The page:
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Hadhramis: Cultural and Ethic

Hadhramis: Cultural and Ethic

The Hadhramis community an Islamic community that traces its origin from Hadramawt (Freitag). They were subdivided into families, migrated and dominated the Indian Ocean region. Their main economic activities before the migration were farming and trade of the farm products (Aishobaily). When they wandered towards the Indian Ocean, they specialized in trading an activity which saw them generate a lot of wealth (Freitag). Whenever they settled in the migration process, the Hadhramis left one mark or another that marked their history to date (Aishobaily). The Hadhramis are Arabs and have strong background knowledge of the Islamic faith. Their faith has been their primary source of unity since their early civilization. As a community, they are staunch supporters of Islamic culture (Freitag). The Hadhramis has influenced not only their offspring’s but also taught other communities in the world about the Islamic religion.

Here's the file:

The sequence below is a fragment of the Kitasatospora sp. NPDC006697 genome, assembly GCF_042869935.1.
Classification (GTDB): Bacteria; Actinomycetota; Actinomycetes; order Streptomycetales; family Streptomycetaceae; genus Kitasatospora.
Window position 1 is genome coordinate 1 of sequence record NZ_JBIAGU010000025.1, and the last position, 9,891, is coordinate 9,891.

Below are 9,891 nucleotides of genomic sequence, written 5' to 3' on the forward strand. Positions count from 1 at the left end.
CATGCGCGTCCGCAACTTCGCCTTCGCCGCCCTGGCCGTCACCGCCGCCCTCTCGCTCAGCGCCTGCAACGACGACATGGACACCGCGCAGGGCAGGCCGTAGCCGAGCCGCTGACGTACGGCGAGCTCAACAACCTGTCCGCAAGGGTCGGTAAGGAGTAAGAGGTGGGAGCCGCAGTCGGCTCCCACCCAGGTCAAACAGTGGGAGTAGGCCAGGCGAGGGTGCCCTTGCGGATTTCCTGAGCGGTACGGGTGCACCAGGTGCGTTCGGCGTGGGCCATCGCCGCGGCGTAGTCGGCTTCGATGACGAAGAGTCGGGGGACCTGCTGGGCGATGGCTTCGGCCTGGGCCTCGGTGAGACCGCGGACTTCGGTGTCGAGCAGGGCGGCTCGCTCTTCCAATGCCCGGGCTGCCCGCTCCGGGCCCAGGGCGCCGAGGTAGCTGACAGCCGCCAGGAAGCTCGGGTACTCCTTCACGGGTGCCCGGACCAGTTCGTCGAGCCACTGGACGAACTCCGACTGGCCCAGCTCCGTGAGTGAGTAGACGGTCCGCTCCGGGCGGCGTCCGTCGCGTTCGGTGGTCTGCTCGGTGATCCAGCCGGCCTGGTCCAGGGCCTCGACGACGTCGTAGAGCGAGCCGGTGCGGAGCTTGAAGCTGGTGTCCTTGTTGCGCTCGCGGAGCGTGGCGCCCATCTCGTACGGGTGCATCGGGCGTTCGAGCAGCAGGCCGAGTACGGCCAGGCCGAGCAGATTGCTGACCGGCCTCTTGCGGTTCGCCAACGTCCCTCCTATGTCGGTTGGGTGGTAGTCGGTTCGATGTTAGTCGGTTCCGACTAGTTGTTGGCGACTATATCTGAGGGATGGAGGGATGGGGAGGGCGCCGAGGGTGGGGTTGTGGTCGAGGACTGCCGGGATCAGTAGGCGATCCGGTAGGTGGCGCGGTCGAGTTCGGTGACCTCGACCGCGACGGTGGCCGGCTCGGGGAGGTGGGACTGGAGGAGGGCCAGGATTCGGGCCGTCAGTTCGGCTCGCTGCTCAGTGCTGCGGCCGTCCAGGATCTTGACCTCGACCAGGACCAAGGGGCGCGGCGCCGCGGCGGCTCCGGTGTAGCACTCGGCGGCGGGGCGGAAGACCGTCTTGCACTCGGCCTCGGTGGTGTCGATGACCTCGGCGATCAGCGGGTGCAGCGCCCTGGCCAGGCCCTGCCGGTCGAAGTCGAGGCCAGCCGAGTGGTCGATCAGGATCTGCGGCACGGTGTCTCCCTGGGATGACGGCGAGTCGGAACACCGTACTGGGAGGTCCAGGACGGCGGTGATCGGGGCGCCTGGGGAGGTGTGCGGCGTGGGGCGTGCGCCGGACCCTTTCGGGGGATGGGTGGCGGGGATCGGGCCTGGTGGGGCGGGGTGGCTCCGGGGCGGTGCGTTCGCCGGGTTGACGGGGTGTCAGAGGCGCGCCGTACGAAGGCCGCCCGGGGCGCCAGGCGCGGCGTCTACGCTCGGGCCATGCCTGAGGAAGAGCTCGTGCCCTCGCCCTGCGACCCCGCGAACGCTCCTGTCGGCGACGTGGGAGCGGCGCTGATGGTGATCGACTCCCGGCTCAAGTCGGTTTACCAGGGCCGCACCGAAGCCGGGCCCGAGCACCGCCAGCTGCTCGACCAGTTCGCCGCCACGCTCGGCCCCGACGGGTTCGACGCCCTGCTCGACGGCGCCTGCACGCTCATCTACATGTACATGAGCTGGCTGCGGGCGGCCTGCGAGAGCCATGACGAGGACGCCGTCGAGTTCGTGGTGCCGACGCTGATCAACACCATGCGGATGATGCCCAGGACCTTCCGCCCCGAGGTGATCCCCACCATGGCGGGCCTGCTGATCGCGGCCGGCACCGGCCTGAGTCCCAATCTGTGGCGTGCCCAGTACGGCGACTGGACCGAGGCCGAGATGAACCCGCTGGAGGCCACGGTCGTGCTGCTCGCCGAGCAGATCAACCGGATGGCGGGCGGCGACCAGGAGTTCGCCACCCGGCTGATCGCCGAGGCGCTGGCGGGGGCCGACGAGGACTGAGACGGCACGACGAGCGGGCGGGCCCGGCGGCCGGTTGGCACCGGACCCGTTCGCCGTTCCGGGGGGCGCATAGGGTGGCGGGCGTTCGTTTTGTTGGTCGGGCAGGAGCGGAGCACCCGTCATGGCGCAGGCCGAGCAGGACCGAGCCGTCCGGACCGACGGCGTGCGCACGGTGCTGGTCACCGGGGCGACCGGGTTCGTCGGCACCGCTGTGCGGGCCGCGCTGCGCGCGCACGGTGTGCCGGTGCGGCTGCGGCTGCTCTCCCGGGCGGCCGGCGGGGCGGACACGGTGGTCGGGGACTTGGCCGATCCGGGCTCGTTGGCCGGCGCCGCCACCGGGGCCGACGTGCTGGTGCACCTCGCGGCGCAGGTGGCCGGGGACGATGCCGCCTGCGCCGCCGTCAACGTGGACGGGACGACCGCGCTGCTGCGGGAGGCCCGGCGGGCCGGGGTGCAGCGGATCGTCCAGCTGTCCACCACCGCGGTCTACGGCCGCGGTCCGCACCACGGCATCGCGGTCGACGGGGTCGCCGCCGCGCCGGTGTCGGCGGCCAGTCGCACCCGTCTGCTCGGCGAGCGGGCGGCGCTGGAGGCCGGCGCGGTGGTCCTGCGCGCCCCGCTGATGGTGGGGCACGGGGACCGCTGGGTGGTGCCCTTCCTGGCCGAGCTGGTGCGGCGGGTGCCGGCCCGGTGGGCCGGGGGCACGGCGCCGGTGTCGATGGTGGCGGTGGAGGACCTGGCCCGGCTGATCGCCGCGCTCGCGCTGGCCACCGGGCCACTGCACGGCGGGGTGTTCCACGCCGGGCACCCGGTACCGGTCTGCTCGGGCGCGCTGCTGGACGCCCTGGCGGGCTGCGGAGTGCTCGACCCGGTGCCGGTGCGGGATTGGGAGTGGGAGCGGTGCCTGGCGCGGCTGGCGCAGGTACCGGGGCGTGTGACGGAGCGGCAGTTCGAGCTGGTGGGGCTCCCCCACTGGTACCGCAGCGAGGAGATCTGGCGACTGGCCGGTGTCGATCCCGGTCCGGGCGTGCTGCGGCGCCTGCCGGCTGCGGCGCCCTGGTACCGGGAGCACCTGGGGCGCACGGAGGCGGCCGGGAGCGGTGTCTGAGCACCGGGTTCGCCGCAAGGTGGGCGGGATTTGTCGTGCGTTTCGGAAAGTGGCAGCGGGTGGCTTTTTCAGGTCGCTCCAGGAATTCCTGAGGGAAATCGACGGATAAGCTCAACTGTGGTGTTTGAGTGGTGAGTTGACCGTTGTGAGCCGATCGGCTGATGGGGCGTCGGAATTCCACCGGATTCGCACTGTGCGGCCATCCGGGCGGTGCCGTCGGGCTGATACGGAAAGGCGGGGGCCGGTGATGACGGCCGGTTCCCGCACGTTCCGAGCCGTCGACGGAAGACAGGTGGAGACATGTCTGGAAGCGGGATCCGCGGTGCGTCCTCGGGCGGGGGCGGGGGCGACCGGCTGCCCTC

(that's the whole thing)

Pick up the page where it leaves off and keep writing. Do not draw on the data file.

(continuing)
Hadramawt is the place where the Hadhramis are believed to have originated. It has its legendary but is considered mysterious. Hadramawt is a small village that is surrounded by valleys (Freitag). This made the habitat inhospitable due to the severe desert environment and hostile communities. The Hadramawt is located deep in Southern Arabia, where it is believed to be a land of civilization. For this reason, the Hadhramis were skilled in farming and trade. As a result, they were able to settle in the cities where skilled labor was required (Walker). The Hadhramis are skilled to the extent that, they were able to build mud skyscrapers and old markets where the camel caravan docked the transport goods and slaves from their surrounding communities. The people of the Hadhramis maintained their culture, and this saw them prosper even in overseas countries (diaspora). They have maintained their culture for centuries, unlike the Saba community who bordered them as their family.